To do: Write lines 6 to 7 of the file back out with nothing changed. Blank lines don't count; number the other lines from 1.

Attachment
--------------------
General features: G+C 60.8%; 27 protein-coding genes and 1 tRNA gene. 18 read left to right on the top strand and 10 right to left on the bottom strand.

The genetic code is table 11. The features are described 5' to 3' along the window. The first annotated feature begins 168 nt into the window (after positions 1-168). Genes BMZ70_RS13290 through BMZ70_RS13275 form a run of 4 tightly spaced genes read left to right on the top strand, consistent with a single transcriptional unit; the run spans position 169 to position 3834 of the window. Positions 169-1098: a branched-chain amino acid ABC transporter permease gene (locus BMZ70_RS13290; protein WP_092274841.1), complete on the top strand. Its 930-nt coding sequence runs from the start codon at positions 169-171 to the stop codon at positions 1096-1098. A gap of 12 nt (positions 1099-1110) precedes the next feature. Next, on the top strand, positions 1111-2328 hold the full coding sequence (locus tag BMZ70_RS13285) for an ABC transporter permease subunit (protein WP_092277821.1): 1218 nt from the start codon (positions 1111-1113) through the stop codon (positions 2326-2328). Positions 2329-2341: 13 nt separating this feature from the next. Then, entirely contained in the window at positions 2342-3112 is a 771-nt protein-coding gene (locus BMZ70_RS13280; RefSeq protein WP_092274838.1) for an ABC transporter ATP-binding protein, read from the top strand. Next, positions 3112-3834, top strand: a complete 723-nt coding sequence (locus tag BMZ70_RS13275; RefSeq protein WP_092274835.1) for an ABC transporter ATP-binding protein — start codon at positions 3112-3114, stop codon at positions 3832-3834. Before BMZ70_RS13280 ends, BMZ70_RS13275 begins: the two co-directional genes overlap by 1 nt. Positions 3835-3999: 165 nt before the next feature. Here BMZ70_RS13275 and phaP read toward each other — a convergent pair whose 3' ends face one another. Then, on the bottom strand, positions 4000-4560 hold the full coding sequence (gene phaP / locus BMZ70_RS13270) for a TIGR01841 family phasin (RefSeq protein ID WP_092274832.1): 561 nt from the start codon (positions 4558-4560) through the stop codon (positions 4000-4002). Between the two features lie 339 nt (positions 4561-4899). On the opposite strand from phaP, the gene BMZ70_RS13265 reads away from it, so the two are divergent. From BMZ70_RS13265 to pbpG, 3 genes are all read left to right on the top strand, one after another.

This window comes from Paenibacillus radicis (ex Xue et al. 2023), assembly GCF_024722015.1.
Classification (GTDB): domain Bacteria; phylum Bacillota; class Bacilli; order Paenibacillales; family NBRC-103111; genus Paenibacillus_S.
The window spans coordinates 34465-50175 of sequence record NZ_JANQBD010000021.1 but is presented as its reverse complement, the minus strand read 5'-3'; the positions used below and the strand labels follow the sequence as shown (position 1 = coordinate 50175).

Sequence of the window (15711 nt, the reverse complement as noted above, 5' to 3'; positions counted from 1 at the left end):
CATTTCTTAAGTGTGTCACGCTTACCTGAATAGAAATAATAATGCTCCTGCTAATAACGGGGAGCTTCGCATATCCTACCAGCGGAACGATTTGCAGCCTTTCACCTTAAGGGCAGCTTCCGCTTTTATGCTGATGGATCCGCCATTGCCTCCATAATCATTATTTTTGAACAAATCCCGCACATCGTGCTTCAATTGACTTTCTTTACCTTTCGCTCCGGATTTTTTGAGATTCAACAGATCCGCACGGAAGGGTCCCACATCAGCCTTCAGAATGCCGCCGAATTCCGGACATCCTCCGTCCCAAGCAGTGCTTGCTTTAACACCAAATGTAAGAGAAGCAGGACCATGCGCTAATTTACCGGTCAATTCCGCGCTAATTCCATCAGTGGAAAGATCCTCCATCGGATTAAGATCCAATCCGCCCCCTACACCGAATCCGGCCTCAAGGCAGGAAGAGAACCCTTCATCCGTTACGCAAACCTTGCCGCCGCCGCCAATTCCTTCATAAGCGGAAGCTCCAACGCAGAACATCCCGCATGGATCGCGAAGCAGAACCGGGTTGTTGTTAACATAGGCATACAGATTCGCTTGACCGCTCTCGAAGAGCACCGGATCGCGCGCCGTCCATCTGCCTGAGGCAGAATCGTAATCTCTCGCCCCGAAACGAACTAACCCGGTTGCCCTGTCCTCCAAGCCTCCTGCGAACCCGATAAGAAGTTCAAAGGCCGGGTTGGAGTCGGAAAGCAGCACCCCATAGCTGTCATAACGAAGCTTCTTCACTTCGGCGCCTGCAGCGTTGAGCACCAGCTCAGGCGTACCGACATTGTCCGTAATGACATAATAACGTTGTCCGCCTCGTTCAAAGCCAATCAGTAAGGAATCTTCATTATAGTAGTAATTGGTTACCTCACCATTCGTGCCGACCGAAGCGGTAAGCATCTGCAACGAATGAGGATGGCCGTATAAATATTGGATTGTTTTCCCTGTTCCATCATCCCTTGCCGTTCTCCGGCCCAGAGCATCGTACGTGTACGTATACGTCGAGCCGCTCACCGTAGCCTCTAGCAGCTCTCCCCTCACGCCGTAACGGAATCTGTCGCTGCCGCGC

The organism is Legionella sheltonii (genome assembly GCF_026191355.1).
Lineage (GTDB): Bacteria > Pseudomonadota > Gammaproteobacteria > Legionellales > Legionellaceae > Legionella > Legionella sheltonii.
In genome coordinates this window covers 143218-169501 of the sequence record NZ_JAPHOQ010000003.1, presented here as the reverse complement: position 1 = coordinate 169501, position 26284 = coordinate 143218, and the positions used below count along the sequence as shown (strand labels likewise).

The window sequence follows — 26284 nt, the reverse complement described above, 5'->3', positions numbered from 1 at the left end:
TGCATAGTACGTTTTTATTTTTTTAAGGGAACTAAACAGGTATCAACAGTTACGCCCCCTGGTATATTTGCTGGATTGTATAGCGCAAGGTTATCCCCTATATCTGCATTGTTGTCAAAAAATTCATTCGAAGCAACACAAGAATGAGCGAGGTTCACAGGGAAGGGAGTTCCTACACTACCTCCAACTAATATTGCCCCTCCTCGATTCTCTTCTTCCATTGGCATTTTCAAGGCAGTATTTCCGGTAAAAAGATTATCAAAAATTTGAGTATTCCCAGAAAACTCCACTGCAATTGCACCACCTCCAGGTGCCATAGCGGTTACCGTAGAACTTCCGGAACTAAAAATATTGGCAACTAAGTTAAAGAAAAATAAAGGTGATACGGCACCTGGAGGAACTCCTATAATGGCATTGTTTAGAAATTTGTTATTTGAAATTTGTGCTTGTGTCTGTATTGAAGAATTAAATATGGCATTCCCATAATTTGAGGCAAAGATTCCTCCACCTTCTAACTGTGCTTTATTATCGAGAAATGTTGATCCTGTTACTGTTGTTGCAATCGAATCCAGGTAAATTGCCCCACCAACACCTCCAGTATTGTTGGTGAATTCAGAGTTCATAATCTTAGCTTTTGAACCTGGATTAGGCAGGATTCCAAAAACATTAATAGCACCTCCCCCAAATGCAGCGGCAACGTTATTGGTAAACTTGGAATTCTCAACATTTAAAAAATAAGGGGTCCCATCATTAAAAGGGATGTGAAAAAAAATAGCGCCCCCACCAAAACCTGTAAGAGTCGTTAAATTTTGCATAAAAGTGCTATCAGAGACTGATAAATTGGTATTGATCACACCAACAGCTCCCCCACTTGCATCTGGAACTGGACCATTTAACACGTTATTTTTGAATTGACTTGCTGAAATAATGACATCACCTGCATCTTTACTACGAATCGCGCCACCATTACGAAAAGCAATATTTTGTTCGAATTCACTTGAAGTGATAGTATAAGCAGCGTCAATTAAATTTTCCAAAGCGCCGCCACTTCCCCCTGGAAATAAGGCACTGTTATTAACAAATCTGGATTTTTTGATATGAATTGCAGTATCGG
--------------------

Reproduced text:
Sequence of the window (15711 nt, the reverse complement as noted above, 5' to 3'; positions counted from 1 at the left end):
CATTTCTTAAGTGTGTCACGCTTACCTGAATAGAAATAATAATGCTCCTGCTAATAACGGGGAGCTTCGCATATCCTACCAGCGGAACGATTTGCAGCCTTTCACCTTAAGGGCAGCTTCCGCTTTTATGCTGATGGATCCGCCATTGCCTCCATAATCATTATTTTTGAACAAATCCCGCACATCGTGCTTCAATTGACTTTCTTTACCTTTCGCTCCGGATTTTTTGAGATTCAACAGATCCGCACGGAAGGGTCCCACATCAGCCTTCAGAATGCCGCCGAATTCCGGACATCCTCCGTCCCAAGCAGTGCTTGCTTTAACACCAAATGTAAGAGAAGCAGGACCATGCGCTAATTTACCGGTCAATTCCGCGCTAATTCCATCAGTGGAAAGATCCTCCATCGGATTAAGATCCAATCCGCCCCCTACACCGAATCCGGCCTCAAGGCAGGAAGAGAACCCTTCATCCGTTACGCAAACCTTGCCGCCGCCGCCAATTCCTTCATAAGCGGAAGCTCCAACGCAGAACATCCCGCATGGATCGCGAAGCAGAACCGGGTTGTTGTTAACATAGGCATACAGATTCGCTTGACCGCTCTCGAAGAGCACCGGATCGCGCGCCGTCCATCTGCCTGAGGCAGAATCGTAATCTCTCGCCCCGAAACGAACTAACCCGGTTGCCCTGTCCTCCAAGCCTCCTGCGAACCCGATAAGAAGTTCAAAGGCCGGGTTGGAGTCGGAAAGCAGCACCCCATAGCTGTCATAACGAAGCTTCTTCACTTCGGCGCCTGCAGCGTTGAGCACCAGCTCAGGCGTACCGACATTGTCCGTAATGACATAATAACGTTGTCCGCCTCGTTCAAAGCCAATCAGTAAGGAATCTTCATTATAGTAGTAATTGGTTACCTCACCATTCGTGCCGACCGAAGCGGTAAGCATCTGCAACGAATGAGGATGGCCGTATAAATATTGGATTGTTTTCCCTGTTCCATCATCCCTTGCCGTTCTCCGGCCCAGAGCATCGTACGTGTACGTATACGTCGAGCCGCTCACCGTAGCCTCTAGCAGCTCTCCCCTCACGCCGTAACGGAATCTGTCGCTGCCGCGC